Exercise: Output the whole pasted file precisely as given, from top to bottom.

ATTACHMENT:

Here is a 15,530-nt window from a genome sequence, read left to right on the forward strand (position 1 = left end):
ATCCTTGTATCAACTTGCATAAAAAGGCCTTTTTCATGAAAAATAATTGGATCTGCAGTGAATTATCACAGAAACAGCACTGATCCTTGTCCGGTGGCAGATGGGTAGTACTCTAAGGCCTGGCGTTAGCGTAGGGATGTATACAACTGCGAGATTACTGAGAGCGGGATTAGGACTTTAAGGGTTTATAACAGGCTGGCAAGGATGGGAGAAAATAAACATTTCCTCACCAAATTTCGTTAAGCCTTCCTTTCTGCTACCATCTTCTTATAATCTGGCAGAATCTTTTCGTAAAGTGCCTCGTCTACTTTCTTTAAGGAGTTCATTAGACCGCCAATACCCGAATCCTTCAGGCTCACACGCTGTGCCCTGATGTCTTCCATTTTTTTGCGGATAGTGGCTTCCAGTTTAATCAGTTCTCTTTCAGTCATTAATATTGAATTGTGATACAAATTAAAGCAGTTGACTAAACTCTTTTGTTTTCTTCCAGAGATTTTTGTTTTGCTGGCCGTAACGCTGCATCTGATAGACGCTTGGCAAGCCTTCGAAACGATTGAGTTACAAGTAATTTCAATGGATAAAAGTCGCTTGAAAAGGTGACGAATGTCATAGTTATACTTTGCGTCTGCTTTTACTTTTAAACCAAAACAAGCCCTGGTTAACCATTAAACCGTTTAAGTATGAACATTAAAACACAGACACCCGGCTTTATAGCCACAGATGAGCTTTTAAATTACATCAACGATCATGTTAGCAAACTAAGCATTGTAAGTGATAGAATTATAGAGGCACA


Here is a 15,530-nt window from a genome sequence, read left to right on the forward strand (position 1 = left end):
ATCCTTGTATCAACTTGCATAAAAAGGCCTTTTTCATGAAAAATAATTGGATCTGCAGTGAATTATCACAGAAACAGCACTGATCCTTGTCCGGTGGCAGATGGGTAGTACTCTAAGGCCTGGCGTTAGCGTAGGGATGTATACAACTGCGAGATTACTGAGAGCGGGATTAGGACTTTAAGGGTTTATAACAGGCTGGCAAGGATGGGAGAAAATAAACATTTCCTCACCAAATTTCGTTAAGCCTTCCTTTCTGCTACCATCTTCTTATAATCTGGCAGAATCTTTTCGTAAAGTGCCTCGTCTACTTTCTTTAAGGAGTTCATTAGACCGCCAATACCCGAATCCTTCAGGCTCACACGCTGTGCCCTGATGTCTTCCATTTTTTTGCGGATAGTGGCTTCCAGTTTAATCAGTTCTCTTTCAGTCATTAATATTGAATTGTGATACAAATTAAAGCAGTTGACTAAACTCTTTTGTTTTCTTCCAGAGATTTTTGTTTTGCTGGCCGTAACGCTGCATCTGATAGACGCTTGGCAAGCCTTCGAAACGATTGAGTTACAAGTAATTTCAATGGATAAAAGTCGCTTGAAAAGGTGACGAATGTCATAGTTATACTTTGCGTCTGCTTTTACTTTTAAACCAAAACAAGCCCTGGTTAACCATTAAACCGTTTAAGTATGAACATTAAAACACAGACACCCGGCTTTATAGCCACAGATGAGCTTTTAAATTACATCAACGATCATGTTAGCAAACTAAGCATTGTAAGTGATAGAATTATAGAGGCACA